Starting Out with Credit Card Offers

I offered a friend help with managing credit card offers. Here’s my letter to her:

Now that you’ve made your spend with your Chase Sapphire card, don’t you think your husband should get a card?

When the new card arrives, stick your old Sapphire card in a drawer and make sure you’ve set an alarm to cancel your first card about the 10 months after it first arrived, you don’t want to accidentally get charged $95 for the yearly renewal! (I have a suspicion that if I cancel my cards too quickly, the credit card company won’t want to issue me another one)

When cancelling, tell them, “I’m cancelling because I don’t want the temptation of spending money I don’t have”. They shouldn’t pester you at all about maybe keeping the card.

I’m pretty sure that you earned about 60,000 Chase Ultimate Rewards points. I’d recommend that you not try too hard to get the extra bonuses, just turn it into cash money. For example, your points are worth 10% more if you spend them on internet or cell phone charges. I say, “yeah, whatever, just give me my $600 free money!”

You won’t be able to get another Chase Sapphire card and earn a bonus for 4 years, it’s in the contract. They also stipulate something like “you can’t get a card if you’ve opened more than 5 other cards in the last 2 years.” They do that to prevent people from doing what you are doing :-)

So set an alarm for late 2026. You -might- be able to get another Sapphire card, or you might just be relegated to getting other cards. Don’t worry, there are lots out there!

Have fun with the free money :-)


Lunch in the Time of COVID

COVID suggestions keep evolving. I did a little analysis in July, mostly focused on the question as to how we should have lunch at work… inside, outside,  distanced, etc… Here’s what I came up with:

There’s no perfect answer but here’s what my research is digging up. My own input at the end.

CDC on “universal masking” in schools – If community COVID levels are “high”, there should be “universal masking”. Levels are high in Marin and most of California.

CDC on colleges and masking – Wear a mask when you’re indoors. When outdoors, you don’t need a mask unless you’re in “close contact” with people. “Close contact” is defined as within 6 feet of another person for greater than 15 minutes if you’re unmasked, or 3 feet if you’re masked

CDC on building ventilation To paraphrase a long page: more ventilation, more outside air is always good. Use fans to get rid of dead air spots but don’t blow air from one person onto another. HEPA filters are good in small spaces. Improving HVAC filters is good but not at the top of the list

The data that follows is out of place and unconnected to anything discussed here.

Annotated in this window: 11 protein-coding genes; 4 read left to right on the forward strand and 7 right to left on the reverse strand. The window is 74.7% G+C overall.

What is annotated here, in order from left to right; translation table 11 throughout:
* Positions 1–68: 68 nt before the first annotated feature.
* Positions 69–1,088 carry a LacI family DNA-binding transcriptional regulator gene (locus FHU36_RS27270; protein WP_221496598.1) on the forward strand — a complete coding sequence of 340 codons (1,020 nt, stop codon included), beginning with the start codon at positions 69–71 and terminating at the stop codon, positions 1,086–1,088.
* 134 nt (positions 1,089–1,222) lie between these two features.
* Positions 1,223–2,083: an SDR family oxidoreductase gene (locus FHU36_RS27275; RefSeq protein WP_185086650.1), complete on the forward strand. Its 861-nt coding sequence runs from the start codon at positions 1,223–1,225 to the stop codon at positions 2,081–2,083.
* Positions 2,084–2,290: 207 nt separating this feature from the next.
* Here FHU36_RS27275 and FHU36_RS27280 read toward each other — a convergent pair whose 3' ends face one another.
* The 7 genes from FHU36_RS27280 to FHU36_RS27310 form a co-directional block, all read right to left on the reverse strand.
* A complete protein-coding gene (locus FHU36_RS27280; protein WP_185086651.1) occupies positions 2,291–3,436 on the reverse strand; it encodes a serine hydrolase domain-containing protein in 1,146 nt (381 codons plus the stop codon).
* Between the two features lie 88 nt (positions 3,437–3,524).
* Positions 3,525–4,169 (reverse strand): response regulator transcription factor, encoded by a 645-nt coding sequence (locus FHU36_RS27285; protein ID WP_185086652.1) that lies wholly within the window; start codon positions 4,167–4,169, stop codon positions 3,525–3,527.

A google search for “study covid restaurant” turns up lots of articles saying that dining is a risky activity. A notable issue: a case where a strongly blowing air conditioner infected people 21 feet away from one another with just 5 minutes of mask-off time.

Here’s a study with an important reminder, that all of the efforts help but none perfectly:

“COVID-19 incidence was 37% lower in schools that required teachers and staff members to use masks and 39% lower in schools that improved ventilation. Ventilation strategies associated with lower school incidence included dilution methods alone (35% lower incidence) or in combination with filtration methods (48% lower incidence).”

Here’s the guidance for UCSF hospital on dining and COVID. It’s a quick read. Paraphrased, I believe it reads, “Yeah, you could eat indoors but outdoors is a lot better”

What do -I- think? Dining outdoors generally automatically provides far greater ventilation than almost any indoor venue. I do not feel comfortable dining in a shared space with potentially stagnant air.

For our space, I’d like to figure out the airflow and consider maybe adding fans to remove any stagnant air spots.

Best regards,

The Big Email Racket

I couldn’t fix my outgoing email spam problems without paying “big email”. Neither could this much-more capable guy. It’s a racket!

More discussion on JWZ’s blog and here.



Wildfires, But Not Here

For family that has been worrying about me living in Northern California with all the forest fires and such. I’m totally fine :-)

I blame the news. I just found some of the national news stories. One was titled “Mandatory Evacuations in Northern California Wildfire”. and it starts out, “Residents in three Northern California communities were told to leave their homes immediately as a fast-moving wildfire…” But that fire, the Mill Fire, is in Siskiyou County, a 4 1/2 hr drive north of me!

Yes, we often have “smoke season” where we live in the east bay but it hasn’t happened this year yet. We’re feeling generally prepared for it.

Where I live, in El Cerrito, CA, the seasons are mild (right now we’ve got a heat wave and it’s 85 degrees. 30 miles east in Concord it’s 103. 30 miles west in San Francisco it’s 75 degrees.

I live in such an urban area, it would be unheard of for a wildfire to reach me, though power failures due to wildfires are possible.

EcoEgg is Excellent Laundry Detergent

We’ve been using EcoEgg laundry detergent for about a year now and I love it.

– It gets our clothes clean. Long ago, I tried 7th Generation laundry detergent and dish soap and they didn’t do a very good job.
– Works as well as our other favorites, Trader Joes Laundry Detergent, Sheets Laundry Club, and All Free and Clear.
– I don’t smell it on my clothes at all. I have been steered away from many laundry detergents due to their strong scent. I can smell the horrid chemical stew of Tide detergent on a person from literally 20 paces. The EcoEgg itself has a slight smell (my princess-and-the-pea nose would say it’s a moderately unpleasant smell) but that smell doesn’t transfer to our clothes.